- Penetrating the child’s body, either with a body part or an object
- Making a child perform sex acts, either on the perpetrator or someone else
- Making a child undress
Non-contact abuse is sexual abuse that does not involve the perpetrator of the abuse directly touching the victim. This type of sexual abuse may involve a perpetrator:
- Exposing themselves to a child
- Showing pornography to a child
- Making a child watch sexual acts
- Forcing a child to masturbate
- Making child view, share, or produce images and videos of child sexual abuse
- Viewing, sharing or distributing videos or images of child sexual abuse
- Making a child have sexual conversations online
Children can suffer injuries as a result of being the victim of familial sexual abuse. These injuries can be physical, caused by and during the abusive act themselves, and they can also be mental or emotional, with lasting trauma causing just as much, if not more, harm to their health as the physical effects of the injury. The injuries sustained in familial sexual abuse can last into adulthood, according to the NSPCC.
We’ve provided a list below of some effects that might occur as a result of being subjected to familial sexual abuse.
- Physical injuries sustained in the abuse- This could include things like injuries to the genitals or the contraction of a sexually transmitted disease.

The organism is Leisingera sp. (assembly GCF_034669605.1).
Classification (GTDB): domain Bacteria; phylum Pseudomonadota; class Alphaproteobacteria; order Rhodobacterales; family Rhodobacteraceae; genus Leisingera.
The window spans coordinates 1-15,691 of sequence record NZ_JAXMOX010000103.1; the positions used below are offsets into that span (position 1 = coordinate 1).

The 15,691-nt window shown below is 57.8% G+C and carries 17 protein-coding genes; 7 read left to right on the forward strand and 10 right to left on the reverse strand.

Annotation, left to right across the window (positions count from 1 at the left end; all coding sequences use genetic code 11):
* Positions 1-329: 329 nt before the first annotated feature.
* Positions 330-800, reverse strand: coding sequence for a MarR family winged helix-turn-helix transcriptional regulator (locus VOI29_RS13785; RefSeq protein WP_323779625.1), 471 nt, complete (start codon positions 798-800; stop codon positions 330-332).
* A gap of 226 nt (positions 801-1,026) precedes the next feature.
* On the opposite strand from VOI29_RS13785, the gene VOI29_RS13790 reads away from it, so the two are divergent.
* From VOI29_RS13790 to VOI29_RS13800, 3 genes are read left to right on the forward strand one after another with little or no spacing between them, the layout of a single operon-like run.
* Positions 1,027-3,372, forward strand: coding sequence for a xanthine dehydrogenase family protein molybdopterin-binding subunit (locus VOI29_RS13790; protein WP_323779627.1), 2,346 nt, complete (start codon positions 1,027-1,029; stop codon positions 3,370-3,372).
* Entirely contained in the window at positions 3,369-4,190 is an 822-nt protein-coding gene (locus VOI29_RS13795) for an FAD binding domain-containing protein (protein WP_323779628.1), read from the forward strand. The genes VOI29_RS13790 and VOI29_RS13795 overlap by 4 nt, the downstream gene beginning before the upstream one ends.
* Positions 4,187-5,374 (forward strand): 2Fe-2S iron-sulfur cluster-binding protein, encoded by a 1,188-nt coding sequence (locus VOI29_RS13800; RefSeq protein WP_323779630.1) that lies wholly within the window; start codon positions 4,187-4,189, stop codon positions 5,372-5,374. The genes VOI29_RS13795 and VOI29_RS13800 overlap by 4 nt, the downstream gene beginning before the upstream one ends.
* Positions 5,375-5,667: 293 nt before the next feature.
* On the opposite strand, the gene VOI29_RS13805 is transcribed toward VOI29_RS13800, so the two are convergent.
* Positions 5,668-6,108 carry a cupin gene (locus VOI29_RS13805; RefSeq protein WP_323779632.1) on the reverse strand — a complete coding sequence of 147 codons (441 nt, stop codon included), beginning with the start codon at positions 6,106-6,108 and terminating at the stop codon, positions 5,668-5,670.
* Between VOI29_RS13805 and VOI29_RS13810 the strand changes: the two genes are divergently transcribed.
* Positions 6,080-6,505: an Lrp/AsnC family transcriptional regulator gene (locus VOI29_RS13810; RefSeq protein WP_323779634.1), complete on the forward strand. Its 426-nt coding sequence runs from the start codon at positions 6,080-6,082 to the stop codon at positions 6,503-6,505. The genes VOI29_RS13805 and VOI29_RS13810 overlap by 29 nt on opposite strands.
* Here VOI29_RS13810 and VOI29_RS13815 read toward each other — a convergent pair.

- Difficulties with emotions– For instance, having low-self esteem or feeling anxious or sad as a result of the abuse you suffered.
- Mental health problems- These might include suicidal thoughts or depression. Some mental health problems, such as depression, can carry physical symptoms, including change in weight, aches and pains and disturbance of sleep.
- Problems with drugs and/or alcohol- Abusing drugs and alcohol can be harmful to both mental and physical health.
- Difficulty forming or maintaining relationships- Feeling unable to form or sustain healthy relationships can have a big impact on someone’s mental health.
This is by no means an extensive list of the effects of familial sexual abuse. Everyone is different and reacts to situations uniquely. If you’ve been the victim of sexual abuse by a family member but haven’t experienced any of the above, you may still be able to claim. Get in touch with us today to find out more.
Signs and symptoms of abuse and the trauma it causes can be present while the abuse is ongoing. Being able to spot the signs of abuse is crucial to identifying cases and putting a stop to them.
Crucially, it may be that the person who is being abused is not aware that they are a victim. Below, we’ve outlined some of the signs that might indicate if you’re being abused by a family member, as well as some of the signs to look out for that might indicate someone else is being abused.
Signs you are being abused by a family member
If you experience any of the following actions at the hands of a family member, or you remember experiencing them as a child, you may be the victim of familial sexual abuse.
- Being made to undress in front of an adult
- Performing sex acts either on yourself or on someone else because you were told to.
- Being made to watch, share or make indecent pictures or videos of children (including yourself)
- A family member penetrating or touching you inappropriately, either over or under your clothes
Signs another person is being abused